[Note: we occasionally review upper middle grade books which will appeal to readers ages 12-14.]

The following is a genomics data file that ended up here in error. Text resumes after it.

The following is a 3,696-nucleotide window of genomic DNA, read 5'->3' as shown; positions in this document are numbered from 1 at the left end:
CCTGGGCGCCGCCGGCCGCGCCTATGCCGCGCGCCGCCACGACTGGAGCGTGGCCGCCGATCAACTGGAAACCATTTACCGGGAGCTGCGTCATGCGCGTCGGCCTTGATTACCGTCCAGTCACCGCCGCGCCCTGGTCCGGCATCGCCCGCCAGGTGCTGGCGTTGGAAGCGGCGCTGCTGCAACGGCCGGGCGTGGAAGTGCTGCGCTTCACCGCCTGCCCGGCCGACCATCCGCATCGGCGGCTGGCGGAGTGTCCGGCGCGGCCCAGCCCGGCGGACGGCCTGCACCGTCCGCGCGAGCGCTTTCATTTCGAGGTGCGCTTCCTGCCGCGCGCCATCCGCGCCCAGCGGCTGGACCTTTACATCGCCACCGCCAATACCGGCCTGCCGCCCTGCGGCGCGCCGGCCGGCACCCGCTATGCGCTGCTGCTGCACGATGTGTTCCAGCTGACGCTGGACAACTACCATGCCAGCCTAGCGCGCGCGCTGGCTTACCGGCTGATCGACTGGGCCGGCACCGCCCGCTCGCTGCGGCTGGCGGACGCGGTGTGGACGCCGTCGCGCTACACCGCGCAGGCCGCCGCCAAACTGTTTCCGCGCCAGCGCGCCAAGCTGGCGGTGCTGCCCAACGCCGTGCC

Wiles was able to capture the emotions of a ten-year-old girl growing up during the Cuban Missile Crisis. Political and public service announcement images are placed throughout the story that represent what would have been seen on TV and in the newspaper during the 1960s. Many of these images help evoke the sense of impending doom that Franny feels while she struggles with growing up. A mean friend, new boy on the block, first invitation to a boy/girl party, and crazy home life force Franny into deciding what kind of person she wants to be. There are several other layers of history embedded throughout with regards to civil rights, postwar veterans and popular culture. The manner in which historical depth and juvenile insight were handled makes this a unique read.